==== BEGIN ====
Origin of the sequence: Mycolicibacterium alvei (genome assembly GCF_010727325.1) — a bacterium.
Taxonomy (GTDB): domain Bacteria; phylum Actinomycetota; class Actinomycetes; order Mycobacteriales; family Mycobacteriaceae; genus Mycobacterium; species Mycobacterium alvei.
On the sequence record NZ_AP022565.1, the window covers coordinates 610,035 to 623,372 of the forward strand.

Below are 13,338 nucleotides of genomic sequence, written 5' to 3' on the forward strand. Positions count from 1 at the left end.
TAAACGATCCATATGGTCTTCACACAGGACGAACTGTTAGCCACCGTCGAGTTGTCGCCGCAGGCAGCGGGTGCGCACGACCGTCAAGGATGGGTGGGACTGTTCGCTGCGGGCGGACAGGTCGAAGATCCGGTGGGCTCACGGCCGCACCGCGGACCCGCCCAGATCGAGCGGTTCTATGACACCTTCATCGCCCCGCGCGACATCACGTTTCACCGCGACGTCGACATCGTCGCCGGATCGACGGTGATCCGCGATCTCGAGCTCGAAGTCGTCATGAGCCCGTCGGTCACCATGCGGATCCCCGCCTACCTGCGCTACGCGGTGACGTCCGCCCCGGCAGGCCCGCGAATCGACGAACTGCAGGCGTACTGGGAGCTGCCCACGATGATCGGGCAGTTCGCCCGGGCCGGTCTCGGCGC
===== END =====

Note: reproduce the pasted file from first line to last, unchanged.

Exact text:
Origin of the sequence: Mycolicibacterium alvei (genome assembly GCF_010727325.1) — a bacterium.
Taxonomy (GTDB): domain Bacteria; phylum Actinomycetota; class Actinomycetes; order Mycobacteriales; family Mycobacteriaceae; genus Mycobacterium; species Mycobacterium alvei.
On the sequence record NZ_AP022565.1, the window covers coordinates 610,035 to 623,372 of the forward strand.

Below are 13,338 nucleotides of genomic sequence, written 5' to 3' on the forward strand. Positions count from 1 at the left end.
TAAACGATCCATATGGTCTTCACACAGGACGAACTGTTAGCCACCGTCGAGTTGTCGCCGCAGGCAGCGGGTGCGCACGACCGTCAAGGATGGGTGGGACTGTTCGCTGCGGGCGGACAGGTCGAAGATCCGGTGGGCTCACGGCCGCACCGCGGACCCGCCCAGATCGAGCGGTTCTATGACACCTTCATCGCCCCGCGCGACATCACGTTTCACCGCGACGTCGACATCGTCGCCGGATCGACGGTGATCCGCGATCTCGAGCTCGAAGTCGTCATGAGCCCGTCGGTCACCATGCGGATCCCCGCCTACCTGCGCTACGCGGTGACGTCCGCCCCGGCAGGCCCGCGAATCGACGAACTGCAGGCGTACTGGGAGCTGCCCACGATGATCGGGCAGTTCGCCCGGGCCGGTCTCGGCGC